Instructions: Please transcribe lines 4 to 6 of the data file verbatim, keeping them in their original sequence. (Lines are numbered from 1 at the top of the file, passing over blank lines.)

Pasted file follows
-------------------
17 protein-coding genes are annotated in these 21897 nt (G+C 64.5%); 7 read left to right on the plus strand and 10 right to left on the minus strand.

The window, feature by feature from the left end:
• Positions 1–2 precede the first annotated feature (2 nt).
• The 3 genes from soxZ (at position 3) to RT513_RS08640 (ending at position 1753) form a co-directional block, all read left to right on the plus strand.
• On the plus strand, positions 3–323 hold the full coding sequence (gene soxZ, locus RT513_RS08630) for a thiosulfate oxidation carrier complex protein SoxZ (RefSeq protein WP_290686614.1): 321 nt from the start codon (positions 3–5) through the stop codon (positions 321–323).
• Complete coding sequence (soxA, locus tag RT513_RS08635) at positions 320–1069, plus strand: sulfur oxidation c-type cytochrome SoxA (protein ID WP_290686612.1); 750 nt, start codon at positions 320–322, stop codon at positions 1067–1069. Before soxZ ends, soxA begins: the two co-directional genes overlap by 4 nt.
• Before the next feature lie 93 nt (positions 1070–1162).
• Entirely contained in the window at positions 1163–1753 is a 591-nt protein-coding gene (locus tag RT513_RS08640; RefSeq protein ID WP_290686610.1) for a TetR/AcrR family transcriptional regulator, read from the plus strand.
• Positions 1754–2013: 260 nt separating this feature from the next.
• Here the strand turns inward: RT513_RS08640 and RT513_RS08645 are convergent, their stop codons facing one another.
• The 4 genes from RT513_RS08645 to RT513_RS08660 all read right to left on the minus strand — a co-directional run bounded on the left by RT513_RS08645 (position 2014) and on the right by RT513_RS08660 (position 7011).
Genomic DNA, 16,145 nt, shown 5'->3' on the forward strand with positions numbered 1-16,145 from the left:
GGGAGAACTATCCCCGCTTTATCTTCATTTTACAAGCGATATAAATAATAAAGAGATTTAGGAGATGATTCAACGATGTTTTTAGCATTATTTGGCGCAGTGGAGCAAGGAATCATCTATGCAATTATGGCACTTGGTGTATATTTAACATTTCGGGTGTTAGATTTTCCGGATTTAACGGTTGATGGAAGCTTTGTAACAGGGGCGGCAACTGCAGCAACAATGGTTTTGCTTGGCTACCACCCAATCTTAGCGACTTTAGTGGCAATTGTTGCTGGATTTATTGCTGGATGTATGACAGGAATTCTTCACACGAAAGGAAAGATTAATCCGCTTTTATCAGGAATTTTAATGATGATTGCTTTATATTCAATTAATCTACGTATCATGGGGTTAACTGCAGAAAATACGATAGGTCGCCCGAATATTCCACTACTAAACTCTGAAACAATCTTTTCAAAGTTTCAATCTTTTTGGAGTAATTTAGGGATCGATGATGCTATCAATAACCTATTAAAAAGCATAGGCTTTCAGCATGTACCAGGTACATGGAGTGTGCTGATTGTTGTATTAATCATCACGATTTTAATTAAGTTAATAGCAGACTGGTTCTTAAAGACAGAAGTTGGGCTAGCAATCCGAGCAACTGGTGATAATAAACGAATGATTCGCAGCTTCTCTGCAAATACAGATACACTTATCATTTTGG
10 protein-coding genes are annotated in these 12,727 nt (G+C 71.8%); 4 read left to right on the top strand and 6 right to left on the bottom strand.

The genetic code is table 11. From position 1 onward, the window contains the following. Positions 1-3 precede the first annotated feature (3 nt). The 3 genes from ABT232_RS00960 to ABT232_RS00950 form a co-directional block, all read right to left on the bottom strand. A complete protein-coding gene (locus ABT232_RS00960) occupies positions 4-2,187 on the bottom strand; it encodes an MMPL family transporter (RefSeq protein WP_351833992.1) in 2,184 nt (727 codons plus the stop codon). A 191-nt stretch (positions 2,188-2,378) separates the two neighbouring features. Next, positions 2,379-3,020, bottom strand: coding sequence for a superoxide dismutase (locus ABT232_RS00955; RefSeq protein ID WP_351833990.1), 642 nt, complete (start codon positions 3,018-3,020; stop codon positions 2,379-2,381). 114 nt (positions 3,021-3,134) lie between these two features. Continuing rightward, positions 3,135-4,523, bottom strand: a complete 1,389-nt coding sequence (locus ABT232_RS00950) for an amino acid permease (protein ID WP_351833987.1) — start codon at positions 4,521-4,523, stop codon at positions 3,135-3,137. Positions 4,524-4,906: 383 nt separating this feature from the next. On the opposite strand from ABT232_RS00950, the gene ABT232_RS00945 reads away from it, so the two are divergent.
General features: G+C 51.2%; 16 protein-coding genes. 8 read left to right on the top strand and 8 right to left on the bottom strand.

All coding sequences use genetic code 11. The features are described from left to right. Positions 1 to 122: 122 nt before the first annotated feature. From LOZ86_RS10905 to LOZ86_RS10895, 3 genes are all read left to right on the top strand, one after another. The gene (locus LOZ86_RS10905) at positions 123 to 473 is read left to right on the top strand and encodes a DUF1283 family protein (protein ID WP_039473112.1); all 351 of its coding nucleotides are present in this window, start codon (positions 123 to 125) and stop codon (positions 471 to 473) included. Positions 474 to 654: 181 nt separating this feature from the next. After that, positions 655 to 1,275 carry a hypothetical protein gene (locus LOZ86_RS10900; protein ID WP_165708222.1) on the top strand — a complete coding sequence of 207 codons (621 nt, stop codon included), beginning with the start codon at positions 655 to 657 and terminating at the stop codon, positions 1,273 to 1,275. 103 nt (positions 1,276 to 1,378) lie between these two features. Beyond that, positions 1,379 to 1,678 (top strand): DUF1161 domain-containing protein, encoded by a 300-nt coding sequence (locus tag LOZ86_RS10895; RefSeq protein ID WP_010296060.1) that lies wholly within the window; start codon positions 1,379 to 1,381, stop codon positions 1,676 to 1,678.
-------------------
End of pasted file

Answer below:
• The 3 genes from soxZ (at position 3) to RT513_RS08640 (ending at position 1753) form a co-directional block, all read left to right on the plus strand.
• On the plus strand, positions 3–323 hold the full coding sequence (gene soxZ, locus RT513_RS08630) for a thiosulfate oxidation carrier complex protein SoxZ (RefSeq protein WP_290686614.1): 321 nt from the start codon (positions 3–5) through the stop codon (positions 321–323).
• Complete coding sequence (soxA, locus tag RT513_RS08635) at positions 320–1069, plus strand: sulfur oxidation c-type cytochrome SoxA (protein ID WP_290686612.1); 750 nt, start codon at positions 320–322, stop codon at positions 1067–1069. Before soxZ ends, soxA begins: the two co-directional genes overlap by 4 nt.